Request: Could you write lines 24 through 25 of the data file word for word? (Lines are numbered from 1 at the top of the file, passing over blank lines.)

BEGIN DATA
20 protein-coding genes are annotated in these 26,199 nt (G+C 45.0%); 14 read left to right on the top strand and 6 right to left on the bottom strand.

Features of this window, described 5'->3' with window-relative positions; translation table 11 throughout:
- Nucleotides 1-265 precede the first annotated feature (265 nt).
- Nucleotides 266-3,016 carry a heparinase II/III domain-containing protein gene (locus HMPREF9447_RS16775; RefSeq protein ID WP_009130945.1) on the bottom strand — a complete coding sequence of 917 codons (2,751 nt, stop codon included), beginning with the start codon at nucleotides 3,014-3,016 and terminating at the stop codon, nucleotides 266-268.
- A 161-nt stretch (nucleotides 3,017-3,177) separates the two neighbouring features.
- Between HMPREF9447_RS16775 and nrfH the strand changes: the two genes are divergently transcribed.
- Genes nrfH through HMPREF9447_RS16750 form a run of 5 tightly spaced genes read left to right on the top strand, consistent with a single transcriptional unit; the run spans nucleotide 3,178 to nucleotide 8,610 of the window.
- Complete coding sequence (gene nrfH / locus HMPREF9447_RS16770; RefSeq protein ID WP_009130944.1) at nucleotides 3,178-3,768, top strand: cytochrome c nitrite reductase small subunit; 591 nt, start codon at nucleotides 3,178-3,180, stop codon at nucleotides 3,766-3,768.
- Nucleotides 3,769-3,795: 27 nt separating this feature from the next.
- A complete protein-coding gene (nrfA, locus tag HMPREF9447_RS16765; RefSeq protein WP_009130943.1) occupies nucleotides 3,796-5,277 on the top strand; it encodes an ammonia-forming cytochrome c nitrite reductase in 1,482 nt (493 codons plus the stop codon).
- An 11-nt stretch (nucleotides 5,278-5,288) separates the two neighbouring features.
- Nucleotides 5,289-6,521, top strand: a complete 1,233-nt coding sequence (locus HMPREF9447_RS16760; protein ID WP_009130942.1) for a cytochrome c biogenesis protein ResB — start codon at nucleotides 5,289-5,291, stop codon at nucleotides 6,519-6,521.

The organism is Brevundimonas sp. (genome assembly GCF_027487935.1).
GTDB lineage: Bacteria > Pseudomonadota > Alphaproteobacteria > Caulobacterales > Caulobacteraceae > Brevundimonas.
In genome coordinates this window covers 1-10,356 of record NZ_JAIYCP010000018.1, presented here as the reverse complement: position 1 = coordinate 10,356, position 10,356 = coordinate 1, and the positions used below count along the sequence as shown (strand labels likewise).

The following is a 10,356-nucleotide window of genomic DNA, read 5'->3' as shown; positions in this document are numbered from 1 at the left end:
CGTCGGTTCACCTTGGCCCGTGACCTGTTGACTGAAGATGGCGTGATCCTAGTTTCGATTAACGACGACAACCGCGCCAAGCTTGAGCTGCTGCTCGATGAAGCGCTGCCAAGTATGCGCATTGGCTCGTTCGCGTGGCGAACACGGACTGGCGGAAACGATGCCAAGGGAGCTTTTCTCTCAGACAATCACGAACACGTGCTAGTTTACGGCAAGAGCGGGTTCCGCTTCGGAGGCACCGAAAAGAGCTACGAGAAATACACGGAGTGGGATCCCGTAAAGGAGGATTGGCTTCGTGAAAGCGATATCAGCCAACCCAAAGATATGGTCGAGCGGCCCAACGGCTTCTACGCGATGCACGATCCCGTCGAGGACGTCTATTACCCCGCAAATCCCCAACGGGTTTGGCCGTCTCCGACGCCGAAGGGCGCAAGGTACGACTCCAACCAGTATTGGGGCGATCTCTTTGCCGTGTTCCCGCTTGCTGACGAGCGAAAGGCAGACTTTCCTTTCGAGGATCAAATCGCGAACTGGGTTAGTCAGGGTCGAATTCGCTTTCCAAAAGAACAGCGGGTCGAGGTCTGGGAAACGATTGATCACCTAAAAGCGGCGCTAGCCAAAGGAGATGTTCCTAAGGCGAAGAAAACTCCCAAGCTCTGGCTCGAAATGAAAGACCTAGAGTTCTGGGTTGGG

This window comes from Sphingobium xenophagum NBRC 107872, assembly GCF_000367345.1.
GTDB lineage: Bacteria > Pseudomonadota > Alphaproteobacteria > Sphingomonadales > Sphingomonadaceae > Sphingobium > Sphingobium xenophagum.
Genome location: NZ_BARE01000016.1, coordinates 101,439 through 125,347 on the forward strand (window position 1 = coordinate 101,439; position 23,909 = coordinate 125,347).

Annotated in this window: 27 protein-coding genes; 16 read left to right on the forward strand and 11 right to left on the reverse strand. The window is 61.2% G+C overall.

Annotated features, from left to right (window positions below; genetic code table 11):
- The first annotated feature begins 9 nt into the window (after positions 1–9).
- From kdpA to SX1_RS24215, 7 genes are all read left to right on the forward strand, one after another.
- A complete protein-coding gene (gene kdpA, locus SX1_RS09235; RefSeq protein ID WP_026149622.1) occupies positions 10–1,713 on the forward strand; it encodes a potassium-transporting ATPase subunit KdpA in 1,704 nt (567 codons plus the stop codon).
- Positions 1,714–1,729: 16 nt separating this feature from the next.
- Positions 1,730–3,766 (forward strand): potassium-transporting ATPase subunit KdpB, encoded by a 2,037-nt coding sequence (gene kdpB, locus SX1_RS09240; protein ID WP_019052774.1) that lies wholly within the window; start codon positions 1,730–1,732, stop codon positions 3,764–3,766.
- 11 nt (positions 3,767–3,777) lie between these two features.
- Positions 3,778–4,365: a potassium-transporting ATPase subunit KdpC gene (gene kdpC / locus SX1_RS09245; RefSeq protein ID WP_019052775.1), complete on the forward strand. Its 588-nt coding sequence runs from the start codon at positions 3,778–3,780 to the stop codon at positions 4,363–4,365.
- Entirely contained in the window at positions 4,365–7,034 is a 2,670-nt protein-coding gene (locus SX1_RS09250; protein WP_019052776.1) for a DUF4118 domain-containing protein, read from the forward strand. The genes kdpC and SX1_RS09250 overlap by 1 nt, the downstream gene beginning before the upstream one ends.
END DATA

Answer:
- From kdpA to SX1_RS24215, 7 genes are all read left to right on the forward strand, one after another.
- A complete protein-coding gene (gene kdpA, locus SX1_RS09235; RefSeq protein ID WP_026149622.1) occupies positions 10–1,713 on the forward strand; it encodes a potassium-transporting ATPase subunit KdpA in 1,704 nt (567 codons plus the stop codon).